Seth MacFarlane's wild and irreverent TV-sitcom subversion bounces back again for thirteen riotous episodes from its anarchic, and Emmy-nominated, fourth season. The animated sensation has seen troubled times from the American TV Network, who don't seem to know a good thing when they're blessed enough to receive one, but fan-power has maintained Family Guy's pole-position as the most consistently entertaining and brilliantly written cartoon show since The Simpsons. Its dangerous sending-up of established celebrities, moral-shattering scenarios and wholesale lampooning of cultural decency have ensured its popularity and seen its following grow considerably on both sides of the Pond. After a clever, but slightly tentative, breakthrough the show has gathered speed and maturity, each new episode finding a little more room to stretch its legs and push the ethical boundaries just that tiny bit further. The characters feel more assured, more rounded with the voice talent behind them gaining in confidence and daring. The scripts have taken on a much edgier tone of no-holds-barred taboo-breakage that sees you wincing for a split-second before the inevitable guffaw overcomes you, the sheer cheek of some of the satire quite alarming at times. Only in animation could so many strict ethical codes be snapped asunder with any resulting offence that may be suffered swiftly forgotten amid the laughter. Of course, if you let someone get away with it for long enough, they're only going to get better at it. And, barring a couple of episodes on Disc 3 that seemed a little more hit and miss to me, MacFarlane and his team of writers have excelled themselves with razor-sharp wit and expert movie-skits that demand instant replay, time and again.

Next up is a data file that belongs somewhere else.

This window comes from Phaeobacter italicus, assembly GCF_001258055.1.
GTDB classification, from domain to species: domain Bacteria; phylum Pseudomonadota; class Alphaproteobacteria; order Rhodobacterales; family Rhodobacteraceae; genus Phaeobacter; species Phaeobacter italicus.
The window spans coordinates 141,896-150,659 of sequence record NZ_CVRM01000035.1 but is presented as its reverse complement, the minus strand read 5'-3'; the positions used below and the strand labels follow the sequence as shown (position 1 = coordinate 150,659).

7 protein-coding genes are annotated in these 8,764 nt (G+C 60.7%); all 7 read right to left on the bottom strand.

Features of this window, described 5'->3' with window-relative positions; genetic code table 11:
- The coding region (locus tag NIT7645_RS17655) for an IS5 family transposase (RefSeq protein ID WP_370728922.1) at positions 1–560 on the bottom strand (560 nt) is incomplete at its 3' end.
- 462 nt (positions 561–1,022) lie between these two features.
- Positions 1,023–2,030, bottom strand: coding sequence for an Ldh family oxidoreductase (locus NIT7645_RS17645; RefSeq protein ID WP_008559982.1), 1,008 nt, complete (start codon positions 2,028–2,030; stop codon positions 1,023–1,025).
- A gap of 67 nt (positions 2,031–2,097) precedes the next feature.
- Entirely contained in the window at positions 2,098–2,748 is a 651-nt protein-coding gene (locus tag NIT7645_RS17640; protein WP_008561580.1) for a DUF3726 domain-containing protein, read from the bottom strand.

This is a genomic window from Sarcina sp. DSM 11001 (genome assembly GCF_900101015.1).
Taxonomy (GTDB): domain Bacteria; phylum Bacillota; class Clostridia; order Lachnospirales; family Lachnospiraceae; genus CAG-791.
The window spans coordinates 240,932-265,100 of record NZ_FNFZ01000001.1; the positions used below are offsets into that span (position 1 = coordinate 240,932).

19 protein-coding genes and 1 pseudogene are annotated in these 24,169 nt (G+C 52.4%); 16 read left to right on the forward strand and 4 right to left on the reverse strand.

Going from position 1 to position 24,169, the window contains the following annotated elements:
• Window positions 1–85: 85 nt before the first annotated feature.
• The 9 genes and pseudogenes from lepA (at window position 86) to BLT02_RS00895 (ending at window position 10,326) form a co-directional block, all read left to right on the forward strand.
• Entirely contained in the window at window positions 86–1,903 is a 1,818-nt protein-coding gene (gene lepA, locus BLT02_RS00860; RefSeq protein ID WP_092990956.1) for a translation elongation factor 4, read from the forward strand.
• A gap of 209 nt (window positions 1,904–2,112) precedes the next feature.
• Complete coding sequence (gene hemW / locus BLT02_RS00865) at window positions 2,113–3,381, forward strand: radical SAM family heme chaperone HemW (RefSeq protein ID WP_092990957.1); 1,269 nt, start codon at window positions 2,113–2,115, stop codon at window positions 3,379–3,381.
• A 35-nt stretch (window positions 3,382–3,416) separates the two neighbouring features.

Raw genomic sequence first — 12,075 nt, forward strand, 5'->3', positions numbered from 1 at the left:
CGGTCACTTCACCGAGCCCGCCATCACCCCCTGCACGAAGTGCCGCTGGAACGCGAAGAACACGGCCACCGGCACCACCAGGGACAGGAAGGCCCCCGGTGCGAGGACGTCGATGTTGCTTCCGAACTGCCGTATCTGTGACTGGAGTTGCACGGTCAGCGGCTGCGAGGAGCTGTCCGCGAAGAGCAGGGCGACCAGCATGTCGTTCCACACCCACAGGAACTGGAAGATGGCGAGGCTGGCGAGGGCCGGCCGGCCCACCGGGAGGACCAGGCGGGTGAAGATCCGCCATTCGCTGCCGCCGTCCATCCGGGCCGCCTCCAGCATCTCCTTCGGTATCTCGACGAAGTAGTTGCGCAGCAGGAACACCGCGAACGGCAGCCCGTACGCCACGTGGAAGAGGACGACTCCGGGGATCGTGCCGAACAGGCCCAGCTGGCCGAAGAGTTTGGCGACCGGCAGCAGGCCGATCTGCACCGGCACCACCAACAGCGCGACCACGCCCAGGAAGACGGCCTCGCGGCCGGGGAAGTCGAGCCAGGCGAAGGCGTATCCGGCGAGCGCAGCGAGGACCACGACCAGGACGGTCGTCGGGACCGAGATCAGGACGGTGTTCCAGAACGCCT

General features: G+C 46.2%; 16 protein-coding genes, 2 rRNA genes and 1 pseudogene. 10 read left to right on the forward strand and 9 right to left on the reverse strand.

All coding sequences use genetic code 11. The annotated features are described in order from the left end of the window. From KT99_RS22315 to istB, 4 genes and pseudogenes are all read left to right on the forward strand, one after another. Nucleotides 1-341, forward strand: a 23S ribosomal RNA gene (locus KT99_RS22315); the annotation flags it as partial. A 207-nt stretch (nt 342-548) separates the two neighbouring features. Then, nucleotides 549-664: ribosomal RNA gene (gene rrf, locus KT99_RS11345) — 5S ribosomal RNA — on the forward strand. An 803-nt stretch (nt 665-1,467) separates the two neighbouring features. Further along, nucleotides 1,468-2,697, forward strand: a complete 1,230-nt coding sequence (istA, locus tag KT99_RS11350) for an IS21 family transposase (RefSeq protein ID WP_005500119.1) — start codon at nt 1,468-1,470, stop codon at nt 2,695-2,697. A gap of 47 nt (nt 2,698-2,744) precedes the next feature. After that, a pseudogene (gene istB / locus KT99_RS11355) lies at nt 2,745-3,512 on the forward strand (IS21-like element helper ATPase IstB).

“My dad's smarter than your dad.”
“We both have the same dad, idiot!”
“Yeah, but mine's smarter!”